This is a guest post by Lyle Ball, COO of leading translation firm MultiLing.
Filing patents can be costly, especially when filing domestically and internationally in numerous countries. In fact, translation costs can eat up a significant portion of a client’s IP budget, with some of the largest patent filers in the world budgeting upwards of $10 million annually to ensure each language version of every patent is accurately translated and localized for each country in which they plan to file. As many of our clients have realized, the most costly element of translation is often not from the initial translation of words, but occurs when even a single word is mistranslated, leading to office actions related to translation, delayed time to grant, an increased risk of litigation or the reduction of patent scope and market opportunity for the life of the patent target.
Depending on the number of patents filed and the number of countries in which the client plans to file for protection, some firms might solicit freelance translators with limited experience to cut costs or partner with specialized patent agents in each country. While these foreign agents are likely extremely familiar with the languages, cultures and patent laws of the individual countries, the downside to this model is that there is no communication between foreign agents and translators across each target country. As well, these freelancers and local agents often lack sufficient scientific knowledge relevant to the patent. Errors found by an agent in one country can easily be perpetuated in the rest of the countries. On the other hand, working with a single patent translation and services provider allows for centralized management that creates collaborations between the translation and processes for each country.
With your client’s intellectual property – and future business – at stake, it’s critical that whomever touches the patent application follows specific best practices in patent translations and other related services. Consider these best practices in people, processes and technologies before you prepare to have your clients’ next patent applications translated:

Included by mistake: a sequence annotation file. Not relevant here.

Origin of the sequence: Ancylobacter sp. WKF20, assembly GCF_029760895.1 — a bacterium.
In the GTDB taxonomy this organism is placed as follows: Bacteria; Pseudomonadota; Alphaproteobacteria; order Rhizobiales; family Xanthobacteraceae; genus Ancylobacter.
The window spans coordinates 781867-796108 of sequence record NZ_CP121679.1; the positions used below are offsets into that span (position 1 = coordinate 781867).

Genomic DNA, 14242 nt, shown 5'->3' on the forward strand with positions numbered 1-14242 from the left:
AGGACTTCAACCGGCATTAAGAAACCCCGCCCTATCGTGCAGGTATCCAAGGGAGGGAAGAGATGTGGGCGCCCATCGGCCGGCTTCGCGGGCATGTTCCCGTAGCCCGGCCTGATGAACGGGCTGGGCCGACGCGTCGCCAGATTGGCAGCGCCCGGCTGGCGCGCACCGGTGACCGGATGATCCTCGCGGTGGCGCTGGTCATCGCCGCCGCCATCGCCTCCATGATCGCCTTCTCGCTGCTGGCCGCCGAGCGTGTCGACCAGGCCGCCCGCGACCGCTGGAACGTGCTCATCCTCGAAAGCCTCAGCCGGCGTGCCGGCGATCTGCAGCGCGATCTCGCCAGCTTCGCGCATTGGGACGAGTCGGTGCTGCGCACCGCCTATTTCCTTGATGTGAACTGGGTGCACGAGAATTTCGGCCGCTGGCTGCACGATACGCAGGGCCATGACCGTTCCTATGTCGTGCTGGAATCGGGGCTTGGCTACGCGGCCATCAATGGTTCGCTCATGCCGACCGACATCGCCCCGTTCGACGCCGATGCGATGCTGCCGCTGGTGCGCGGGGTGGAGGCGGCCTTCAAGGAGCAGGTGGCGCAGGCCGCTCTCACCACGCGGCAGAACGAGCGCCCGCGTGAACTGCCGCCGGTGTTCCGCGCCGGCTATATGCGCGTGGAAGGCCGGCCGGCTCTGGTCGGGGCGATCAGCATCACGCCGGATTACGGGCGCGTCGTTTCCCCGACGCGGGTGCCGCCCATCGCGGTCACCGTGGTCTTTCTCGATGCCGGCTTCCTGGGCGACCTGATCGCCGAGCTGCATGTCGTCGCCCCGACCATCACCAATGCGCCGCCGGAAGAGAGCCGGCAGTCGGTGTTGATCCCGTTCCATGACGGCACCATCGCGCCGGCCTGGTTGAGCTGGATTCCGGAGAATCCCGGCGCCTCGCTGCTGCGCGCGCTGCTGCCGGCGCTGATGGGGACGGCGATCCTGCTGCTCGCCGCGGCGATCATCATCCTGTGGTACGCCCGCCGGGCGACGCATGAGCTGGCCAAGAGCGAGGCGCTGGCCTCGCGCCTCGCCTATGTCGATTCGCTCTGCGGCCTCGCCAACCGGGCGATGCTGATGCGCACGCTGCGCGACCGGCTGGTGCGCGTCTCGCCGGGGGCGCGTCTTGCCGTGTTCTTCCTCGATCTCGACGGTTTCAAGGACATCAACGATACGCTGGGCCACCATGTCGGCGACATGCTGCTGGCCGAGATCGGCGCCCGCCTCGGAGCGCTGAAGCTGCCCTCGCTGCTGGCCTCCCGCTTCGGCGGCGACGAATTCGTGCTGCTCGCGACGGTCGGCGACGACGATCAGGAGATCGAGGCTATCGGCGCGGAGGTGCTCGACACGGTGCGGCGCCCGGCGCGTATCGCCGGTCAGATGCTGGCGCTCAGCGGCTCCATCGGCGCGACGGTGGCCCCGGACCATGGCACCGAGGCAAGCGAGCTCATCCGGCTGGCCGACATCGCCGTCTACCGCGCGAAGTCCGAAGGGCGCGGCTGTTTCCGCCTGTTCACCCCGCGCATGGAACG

- Patent translations require a fusion of both linguistic and industry-specific expertise
- As a result, optimal translation teams should consist of in-country native linguists, scientists, engineers and legal specialists
- If planning to file in multiple countries in multiple languages, the company should ensure their patent translation service provider uses a streamlined process with centralized project management – meaning the applications go through one project manager at the provider. This will help create transparency, efficiencies and accuracy in the patent filing process.
- Translation technology should bolster the efforts of human translation teams by leveraging previous translations, maintaining a terminology database and simultaneously tracking the status of each patent across all languages and countries. This increases consistency and on-time delivery at a fair value for the client.
Best Practices Put to Work
A Japanese manufacturing company with more than 10,000 patents in its portfolio was spending more than 40 percent of its IP-related costs on patent translations, with frequent translation errors, clarity-related office actions and delayed time to grant. After considering cutting back on its patent efforts altogether, the company decided to switch from a local translation company using foreign agents to a Japanese patent translation service provider leveraging the industry best practices described in this article. As a result, the Japanese company now sees:
- Zero office actions related to translation or clarity
- Reduced time to get the translations back from the provider because it was able to leverage past translations
- Drop in total cost of patent ownership by 30 percent
- Decreased time to grant by an average of six months, leading to earlier revenues
- Increased scientific accuracy leading to scope protection and market potential
What’s Your Next Step?
Best practices in the translation process can have a major effect on the overall patent filing and prosecution process. The right people, process and technology in IP translations and related services will protect your client’s IP and their IP budget with fewer office actions, faster time to grant and reduced risk of invalidation. Are you happy with your current patent translation and filing process? If not, it’s time to find a patent translation services provider that follows these best practices.
Lyle Ball is chief operating officer for MultiLing, an innovative leader in IP translations and related services for foreign patent filings by Global 500 legal teams. As COO, Ball oversees global operations for more than 200 employees in seven country offices, and more than 1,000 highly skilled contractors across more than 80 languages.